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Chair: Katya Scheinberg

We consider a new class of huge-scale problems, the problems with sparse subgradients. The most important functions of this type are piece-wise linear. For optimization problems with uniform sparsity of corresponding linear operators, we suggest a very efficient implementation of subgradient iterations, which total cost depends logarithmically in the dimension. This technique is based on a recursive update of the results of matrix/vector products and the values of symmetric functions. It works well, for example, for matrices with few nonzero diagonals and for max-type functions. We show that the updating technique can be efficiently coupled with the simplest subgradient methods, the unconstrained minimization method by Polyak, and the constrained minimization scheme by Shor. Similar results can be obtained for a new non-smooth random variant of a coordinate descent scheme. We present also the promising results of preliminary computational experiments and discuss an extension of this technique onto the conic optimization problems. |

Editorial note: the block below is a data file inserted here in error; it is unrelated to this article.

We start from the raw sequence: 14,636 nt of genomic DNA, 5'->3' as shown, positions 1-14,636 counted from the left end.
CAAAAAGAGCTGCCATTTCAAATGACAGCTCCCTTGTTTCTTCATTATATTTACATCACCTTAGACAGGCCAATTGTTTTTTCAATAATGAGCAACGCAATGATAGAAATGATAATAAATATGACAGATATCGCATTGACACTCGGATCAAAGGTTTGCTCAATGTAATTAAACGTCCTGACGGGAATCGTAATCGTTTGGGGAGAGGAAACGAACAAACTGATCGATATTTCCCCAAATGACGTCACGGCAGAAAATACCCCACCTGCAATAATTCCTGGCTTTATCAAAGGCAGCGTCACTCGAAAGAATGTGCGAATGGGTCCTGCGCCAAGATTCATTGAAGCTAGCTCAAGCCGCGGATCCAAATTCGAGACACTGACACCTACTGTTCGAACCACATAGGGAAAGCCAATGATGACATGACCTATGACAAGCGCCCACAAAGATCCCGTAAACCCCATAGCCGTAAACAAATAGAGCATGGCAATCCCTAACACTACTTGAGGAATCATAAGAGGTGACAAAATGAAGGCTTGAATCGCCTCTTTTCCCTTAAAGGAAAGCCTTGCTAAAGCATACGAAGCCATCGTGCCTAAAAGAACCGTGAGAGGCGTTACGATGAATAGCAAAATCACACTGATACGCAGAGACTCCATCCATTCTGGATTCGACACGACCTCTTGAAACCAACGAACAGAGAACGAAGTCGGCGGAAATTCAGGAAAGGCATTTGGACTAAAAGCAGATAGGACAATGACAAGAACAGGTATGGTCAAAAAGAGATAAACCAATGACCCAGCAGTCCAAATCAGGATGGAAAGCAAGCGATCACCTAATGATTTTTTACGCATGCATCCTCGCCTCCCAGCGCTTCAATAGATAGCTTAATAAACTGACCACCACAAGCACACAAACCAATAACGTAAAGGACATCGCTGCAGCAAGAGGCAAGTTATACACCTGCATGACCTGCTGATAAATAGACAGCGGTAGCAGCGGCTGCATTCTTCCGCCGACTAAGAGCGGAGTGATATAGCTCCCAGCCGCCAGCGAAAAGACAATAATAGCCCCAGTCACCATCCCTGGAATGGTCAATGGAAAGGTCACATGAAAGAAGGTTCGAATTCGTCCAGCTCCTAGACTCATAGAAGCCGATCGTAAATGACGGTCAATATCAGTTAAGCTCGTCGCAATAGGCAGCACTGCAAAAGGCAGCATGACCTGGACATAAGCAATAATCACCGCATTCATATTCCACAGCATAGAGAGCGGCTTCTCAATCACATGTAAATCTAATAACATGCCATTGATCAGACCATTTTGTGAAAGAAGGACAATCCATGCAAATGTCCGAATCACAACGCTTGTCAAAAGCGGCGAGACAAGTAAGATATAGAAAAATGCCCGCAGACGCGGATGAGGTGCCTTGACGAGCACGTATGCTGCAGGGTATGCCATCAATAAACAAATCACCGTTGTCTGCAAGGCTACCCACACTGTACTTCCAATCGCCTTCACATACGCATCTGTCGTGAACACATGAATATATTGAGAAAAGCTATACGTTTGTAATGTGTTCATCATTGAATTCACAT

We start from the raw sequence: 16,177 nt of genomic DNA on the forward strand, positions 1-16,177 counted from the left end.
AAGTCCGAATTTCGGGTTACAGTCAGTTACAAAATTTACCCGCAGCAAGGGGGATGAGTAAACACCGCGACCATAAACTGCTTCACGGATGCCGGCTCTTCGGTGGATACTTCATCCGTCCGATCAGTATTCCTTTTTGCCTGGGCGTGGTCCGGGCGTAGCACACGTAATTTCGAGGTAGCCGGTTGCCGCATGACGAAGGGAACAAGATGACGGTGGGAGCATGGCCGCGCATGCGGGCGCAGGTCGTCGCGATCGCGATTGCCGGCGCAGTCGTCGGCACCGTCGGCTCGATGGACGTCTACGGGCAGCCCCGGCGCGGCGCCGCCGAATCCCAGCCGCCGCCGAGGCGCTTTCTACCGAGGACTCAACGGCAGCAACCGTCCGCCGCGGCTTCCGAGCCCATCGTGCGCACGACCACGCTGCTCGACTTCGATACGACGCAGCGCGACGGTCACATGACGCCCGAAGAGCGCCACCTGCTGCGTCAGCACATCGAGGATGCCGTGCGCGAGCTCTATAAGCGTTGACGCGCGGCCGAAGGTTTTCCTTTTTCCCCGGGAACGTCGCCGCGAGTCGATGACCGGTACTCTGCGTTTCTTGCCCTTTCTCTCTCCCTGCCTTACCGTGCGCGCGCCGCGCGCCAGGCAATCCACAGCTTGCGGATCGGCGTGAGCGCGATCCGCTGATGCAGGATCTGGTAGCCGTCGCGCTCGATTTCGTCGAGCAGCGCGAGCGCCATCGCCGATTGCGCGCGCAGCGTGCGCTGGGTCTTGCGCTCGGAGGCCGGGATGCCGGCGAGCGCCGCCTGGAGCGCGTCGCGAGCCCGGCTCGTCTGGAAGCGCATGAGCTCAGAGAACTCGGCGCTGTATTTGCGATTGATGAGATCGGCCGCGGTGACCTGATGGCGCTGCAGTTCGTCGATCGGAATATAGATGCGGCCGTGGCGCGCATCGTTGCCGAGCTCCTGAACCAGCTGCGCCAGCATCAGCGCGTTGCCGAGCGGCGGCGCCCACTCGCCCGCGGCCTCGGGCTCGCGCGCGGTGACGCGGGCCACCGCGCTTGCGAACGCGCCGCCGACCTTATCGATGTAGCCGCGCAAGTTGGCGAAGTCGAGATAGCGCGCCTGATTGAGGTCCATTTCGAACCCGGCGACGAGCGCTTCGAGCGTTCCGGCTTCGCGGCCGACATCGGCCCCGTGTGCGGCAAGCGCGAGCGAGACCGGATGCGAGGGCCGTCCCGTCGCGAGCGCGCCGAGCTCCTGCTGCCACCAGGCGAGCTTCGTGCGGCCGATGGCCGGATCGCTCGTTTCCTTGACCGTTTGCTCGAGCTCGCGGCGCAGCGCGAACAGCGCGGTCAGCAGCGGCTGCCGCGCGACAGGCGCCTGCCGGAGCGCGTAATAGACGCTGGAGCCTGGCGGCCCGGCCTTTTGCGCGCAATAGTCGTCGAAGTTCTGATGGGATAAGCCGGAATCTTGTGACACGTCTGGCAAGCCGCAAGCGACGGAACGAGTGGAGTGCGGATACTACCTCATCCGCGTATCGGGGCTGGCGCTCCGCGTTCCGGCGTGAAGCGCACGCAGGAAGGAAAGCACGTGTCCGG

Yurii Nesterov is a professor at the Catholic University of Louvain, Belgium, where he is a member of the Center for Operations Research and Econometrics (CORE). He is the author of 4 monographs and more than 80 refereed papers in leading optimization journals. He was awarded with the Dantzig Prize 2000 given by SIAM and the Mathematical Programming Society (for research having a major impact on the field of mathematical programming), the John von Neumann Theory Prize 2009 given by INFORMS, the Charles Broyden prize 2010 (for the best paper in Optimization Methods and Software journal), and the Honorable Francqui Chair (University of Liège, 2011-2012). The main direction of his research is the development of efficient numerical methods for convex and nonconvex optimization problems supported by a global complexity analysis. The most important results are obtained for general interior-point methods (theory of self-concordant functions), fast gradient methods (smoothing technique), and global complexity analysis of the second-order schemes (cubic regularization of the Newton's method). |

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